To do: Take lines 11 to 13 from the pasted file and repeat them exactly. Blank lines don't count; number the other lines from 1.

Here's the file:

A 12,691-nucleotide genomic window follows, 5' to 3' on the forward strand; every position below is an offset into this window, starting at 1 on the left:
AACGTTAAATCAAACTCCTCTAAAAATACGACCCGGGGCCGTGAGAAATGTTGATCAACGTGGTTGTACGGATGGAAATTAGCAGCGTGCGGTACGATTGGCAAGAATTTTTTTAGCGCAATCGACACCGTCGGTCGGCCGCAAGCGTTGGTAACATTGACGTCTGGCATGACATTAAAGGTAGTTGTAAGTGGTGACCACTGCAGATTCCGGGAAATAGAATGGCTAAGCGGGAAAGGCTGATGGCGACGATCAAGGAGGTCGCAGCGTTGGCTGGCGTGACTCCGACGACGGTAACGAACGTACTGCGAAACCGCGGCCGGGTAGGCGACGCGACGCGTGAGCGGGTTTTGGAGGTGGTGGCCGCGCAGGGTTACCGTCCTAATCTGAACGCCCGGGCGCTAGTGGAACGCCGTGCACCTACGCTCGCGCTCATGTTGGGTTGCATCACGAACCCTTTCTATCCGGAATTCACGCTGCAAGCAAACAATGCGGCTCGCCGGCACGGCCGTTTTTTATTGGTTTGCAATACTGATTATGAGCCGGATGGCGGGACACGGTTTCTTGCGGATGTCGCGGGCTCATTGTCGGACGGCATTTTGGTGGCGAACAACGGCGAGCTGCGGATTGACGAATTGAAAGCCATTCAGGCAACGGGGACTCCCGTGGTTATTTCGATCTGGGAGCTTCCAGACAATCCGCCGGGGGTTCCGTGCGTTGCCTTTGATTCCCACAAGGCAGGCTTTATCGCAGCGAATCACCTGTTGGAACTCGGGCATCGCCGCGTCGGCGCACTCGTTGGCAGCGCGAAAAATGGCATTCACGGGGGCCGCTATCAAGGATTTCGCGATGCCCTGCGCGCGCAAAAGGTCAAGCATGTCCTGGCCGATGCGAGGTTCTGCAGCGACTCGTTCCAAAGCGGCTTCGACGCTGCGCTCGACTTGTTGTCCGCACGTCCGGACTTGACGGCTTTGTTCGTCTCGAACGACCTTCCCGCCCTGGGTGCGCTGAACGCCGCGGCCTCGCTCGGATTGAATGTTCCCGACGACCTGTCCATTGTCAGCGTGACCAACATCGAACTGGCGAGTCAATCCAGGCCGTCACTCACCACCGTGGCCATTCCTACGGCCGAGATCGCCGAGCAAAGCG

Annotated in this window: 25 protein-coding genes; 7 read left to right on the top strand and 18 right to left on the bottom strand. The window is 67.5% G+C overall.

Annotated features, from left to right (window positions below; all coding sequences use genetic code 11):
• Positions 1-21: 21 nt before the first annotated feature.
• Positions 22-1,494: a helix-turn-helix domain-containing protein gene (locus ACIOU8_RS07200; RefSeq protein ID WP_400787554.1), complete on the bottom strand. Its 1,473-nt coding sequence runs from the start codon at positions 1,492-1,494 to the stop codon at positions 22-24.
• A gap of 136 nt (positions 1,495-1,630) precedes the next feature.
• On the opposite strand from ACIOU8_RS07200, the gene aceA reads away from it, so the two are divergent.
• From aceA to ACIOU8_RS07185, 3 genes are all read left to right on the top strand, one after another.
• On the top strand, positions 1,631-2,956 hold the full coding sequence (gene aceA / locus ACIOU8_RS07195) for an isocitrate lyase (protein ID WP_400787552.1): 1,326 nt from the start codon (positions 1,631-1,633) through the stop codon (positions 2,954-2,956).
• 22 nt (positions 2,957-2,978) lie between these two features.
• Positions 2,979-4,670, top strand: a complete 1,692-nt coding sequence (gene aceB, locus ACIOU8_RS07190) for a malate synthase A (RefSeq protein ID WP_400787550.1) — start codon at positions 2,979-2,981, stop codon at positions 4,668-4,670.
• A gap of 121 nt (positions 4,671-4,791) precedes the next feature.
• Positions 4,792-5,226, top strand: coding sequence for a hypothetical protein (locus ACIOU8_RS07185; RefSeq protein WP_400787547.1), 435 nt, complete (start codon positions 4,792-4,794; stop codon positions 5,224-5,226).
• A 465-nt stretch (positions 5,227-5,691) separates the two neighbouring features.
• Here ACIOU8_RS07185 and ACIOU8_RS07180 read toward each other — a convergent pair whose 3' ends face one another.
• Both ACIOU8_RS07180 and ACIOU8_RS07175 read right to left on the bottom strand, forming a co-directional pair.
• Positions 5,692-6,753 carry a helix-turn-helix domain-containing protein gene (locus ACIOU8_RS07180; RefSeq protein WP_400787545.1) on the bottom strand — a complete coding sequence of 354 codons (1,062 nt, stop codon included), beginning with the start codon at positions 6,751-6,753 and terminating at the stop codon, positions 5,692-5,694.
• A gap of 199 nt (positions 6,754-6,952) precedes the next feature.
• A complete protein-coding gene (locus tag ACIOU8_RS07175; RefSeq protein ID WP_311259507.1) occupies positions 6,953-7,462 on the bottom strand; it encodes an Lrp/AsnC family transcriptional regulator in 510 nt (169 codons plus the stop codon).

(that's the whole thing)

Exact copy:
• 22 nt (positions 2,957-2,978) lie between these two features.
• Positions 2,979-4,670, top strand: a complete 1,692-nt coding sequence (gene aceB, locus ACIOU8_RS07190) for a malate synthase A (RefSeq protein ID WP_400787550.1) — start codon at positions 2,979-2,981, stop codon at positions 4,668-4,670.
• A gap of 121 nt (positions 4,671-4,791) precedes the next feature.